Fig. 4A illustrates how the predictions evolve as data accumulate. Fig. 4B shows how the estimated posterior densities for the parameters R0, m1, θ, and pGP(1,1), the consultation propensity in children in the first 83 d (see SI Materials and Methods), evolve over time, starting with their prior distributions. From the 143-d analysis onward, credible intervals for the future number of infections appear to enclose the estimated numbers in the subsequent analysis. However, this is not so in moving from the 83- to the 143-d analysis. This is due to the lack of serological data in the 83-d analysis. Given the large degree of dispersion, the GP consultation data are too weakly informative to overcome the informative priors placed, partly for the sake of identifiability, upon parameters such as θ and pGP(·,·) (see SI Materials and Methods). The densities of Fig. 4B show that, in the earliest analysis with no serological data, the posterior distributions for these parameters are near identical to the priors, centered on values far larger than the posteriors obtained from the subsequent analyses. The inclusion of the serological data in the 143-d analysis provides a clear indication of the level of cumulative incidence, which is higher than the 83-d results might suggest. With stronger information on the incidence, the data become sufficiently informative to overcome the prior distributions for θ and pGP, and this is reflected in a shifting of the posterior distributions to values that remain consistent across the 143-, 192-, and 245-d analyses.


Our approach allows reconstruction and projection of the trajectory of an epidemic by disentangling epidemic and behavioral dynamics. Combining data from different sources is crucial, as each plays an important role: virological data partition consultations between A/H1N1pdm and other ILI, GP consultations determine the temporal trend, and the serological data give the scale of the epidemic.

Our estimates of attack rates are lower than has been obtained elsewhere (19), importantly providing improved understanding of how a third wave of A/H1N1pdm infection occurred in late 2010. Although our estimate of R0 is consistent with that obtained by others (13, 16), the estimate that only a third of infections are symptomatic is much lower than corresponding estimates from Mexico and Hong Kong [0.86 and 0.64, (13, 20)] but comparable to estimates from New Zealand [0.45 (21)] and France [0.20 (22)] and in broad agreement with the systematic review of ref. 23. Our estimate of 0.47( = 1/2.13) for the relative risk of transmission in infectious contacts involving at least one adult is in direct agreement with a previous estimate of 0.485 (95% CrI 0.302–0.625) (13). By combining our estimated θ and attack rates, we obtain a number of symptomatic cases, which is a fourfold increase on the central and a twofold increase on the upper bound of the official estimates for the two waves (24). Previous work (10) uses these central estimates as data, multiplying them by a factor of 10 in order to achieve a good model fit. This factor can be interpreted as a product of two components: one that accounts for the asymptomatic infections (1/θ) and one that accounts for underascertainment in the symptomatic case number estimates. Here, these two components multiply to give a factor of approximately 12.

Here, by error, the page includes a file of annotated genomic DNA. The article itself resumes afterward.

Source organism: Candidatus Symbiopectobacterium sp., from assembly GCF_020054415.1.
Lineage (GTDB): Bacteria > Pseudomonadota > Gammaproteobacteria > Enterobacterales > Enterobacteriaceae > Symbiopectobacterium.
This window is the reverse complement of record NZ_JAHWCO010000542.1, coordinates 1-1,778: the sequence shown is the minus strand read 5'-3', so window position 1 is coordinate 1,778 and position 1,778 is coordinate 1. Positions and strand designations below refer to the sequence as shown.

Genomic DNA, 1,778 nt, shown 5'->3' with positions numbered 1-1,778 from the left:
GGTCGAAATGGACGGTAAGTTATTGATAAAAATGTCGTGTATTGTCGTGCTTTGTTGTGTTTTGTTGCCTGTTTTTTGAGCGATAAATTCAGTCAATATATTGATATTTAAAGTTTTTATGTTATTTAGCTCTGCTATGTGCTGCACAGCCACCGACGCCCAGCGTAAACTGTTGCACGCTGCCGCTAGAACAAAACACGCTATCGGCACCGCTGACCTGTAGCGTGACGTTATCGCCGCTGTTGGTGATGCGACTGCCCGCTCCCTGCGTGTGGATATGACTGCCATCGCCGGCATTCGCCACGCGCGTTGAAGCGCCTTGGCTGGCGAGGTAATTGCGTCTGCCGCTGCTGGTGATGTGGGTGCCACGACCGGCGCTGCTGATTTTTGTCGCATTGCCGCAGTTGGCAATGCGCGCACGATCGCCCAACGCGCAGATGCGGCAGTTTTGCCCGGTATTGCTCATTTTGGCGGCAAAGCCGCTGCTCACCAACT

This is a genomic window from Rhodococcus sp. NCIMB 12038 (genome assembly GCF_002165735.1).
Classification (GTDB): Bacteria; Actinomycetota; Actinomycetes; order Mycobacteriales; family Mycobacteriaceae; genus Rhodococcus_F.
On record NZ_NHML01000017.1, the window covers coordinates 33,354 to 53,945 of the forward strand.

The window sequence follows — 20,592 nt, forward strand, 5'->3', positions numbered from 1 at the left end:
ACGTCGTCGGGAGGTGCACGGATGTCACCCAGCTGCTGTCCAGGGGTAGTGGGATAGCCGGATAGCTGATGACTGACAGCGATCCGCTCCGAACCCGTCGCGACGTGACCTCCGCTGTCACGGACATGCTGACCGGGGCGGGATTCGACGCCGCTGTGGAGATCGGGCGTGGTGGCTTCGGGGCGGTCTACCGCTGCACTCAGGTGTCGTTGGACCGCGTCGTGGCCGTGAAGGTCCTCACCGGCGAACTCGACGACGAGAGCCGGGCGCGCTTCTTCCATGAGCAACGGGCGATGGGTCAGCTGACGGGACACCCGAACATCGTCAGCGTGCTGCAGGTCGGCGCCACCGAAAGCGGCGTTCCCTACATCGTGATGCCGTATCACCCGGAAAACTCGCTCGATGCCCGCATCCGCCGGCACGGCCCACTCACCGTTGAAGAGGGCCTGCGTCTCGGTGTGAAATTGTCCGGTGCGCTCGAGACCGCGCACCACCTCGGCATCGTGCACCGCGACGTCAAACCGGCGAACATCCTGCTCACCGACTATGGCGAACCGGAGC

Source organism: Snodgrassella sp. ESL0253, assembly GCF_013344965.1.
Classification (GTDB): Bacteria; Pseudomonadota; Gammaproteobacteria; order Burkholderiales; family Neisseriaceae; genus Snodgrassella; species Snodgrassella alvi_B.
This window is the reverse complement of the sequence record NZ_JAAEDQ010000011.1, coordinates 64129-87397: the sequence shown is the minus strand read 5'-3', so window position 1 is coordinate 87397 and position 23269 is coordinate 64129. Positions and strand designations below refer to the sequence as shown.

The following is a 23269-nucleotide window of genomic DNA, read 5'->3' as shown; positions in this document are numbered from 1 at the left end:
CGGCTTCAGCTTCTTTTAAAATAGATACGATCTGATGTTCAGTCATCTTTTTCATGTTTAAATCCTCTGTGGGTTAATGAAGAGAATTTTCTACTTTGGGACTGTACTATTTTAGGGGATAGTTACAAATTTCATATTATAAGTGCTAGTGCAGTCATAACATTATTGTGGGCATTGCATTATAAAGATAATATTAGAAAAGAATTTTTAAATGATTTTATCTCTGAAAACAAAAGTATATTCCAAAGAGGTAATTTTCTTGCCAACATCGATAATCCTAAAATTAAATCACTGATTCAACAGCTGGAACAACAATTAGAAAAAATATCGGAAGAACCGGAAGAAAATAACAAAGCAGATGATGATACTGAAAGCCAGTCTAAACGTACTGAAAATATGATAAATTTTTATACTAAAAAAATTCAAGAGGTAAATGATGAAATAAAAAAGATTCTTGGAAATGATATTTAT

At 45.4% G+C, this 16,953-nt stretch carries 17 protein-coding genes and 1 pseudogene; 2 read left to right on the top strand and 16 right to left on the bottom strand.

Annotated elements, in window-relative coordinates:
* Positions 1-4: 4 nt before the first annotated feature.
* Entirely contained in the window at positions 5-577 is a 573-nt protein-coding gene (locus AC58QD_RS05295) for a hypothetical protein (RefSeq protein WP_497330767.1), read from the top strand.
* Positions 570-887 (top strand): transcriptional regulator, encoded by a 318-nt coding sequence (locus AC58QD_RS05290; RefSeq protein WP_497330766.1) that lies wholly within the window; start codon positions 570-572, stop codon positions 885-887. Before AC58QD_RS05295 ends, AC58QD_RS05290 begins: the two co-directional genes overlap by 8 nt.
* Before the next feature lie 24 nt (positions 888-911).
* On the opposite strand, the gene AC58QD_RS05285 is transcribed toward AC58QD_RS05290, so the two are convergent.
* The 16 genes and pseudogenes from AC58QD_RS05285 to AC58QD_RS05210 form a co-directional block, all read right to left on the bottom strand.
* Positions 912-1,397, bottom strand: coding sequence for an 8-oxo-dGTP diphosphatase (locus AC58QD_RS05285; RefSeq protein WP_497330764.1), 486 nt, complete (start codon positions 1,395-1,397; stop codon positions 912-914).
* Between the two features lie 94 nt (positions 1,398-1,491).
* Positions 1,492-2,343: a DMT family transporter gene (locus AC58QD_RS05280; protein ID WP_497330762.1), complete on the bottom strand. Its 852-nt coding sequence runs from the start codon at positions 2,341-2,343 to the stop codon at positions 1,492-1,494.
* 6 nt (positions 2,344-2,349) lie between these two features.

In its transmission component, the model is similar to that used elsewhere (16), where data on laboratory-confirmed cases, modeled using a time-varying reporting rate, have been considered. Here, in addition to some lab-confirmed cases, other sources of information are used, notably noisy GP consultation data. This enables us to advance earlier efforts to model the epidemic in England. Using a hybrid of estimation approaches, ref. 10 treats estimated weekly incident cases of A/H1N1pdm (24) as data, with no propagation of the error inherent in the estimation process. We employ a more rigorous, statistical approach, which utilizes a richer array of raw data. For the same pandemic in Singapore, ref. 25 implements an algorithm for online updating of estimates arising from an S, E, I, R transmission model fitted to GP consultation data alone. This approach, which makes no stratification by age, suffers similarly from a lack of nesting in the early stages and masks the interage group transmission dynamics. In the same vein, ref. 18 develops a methodology for real-time inference, but this offers little opportunity to make any learning about many key model parameters. Our model also allows for the quantification of the impact of school holidays, the level of non-A/H1N1pdm consultation, and obtains estimates for the propensity for patients affected by the A/H1N1pdm virus to seek consultation.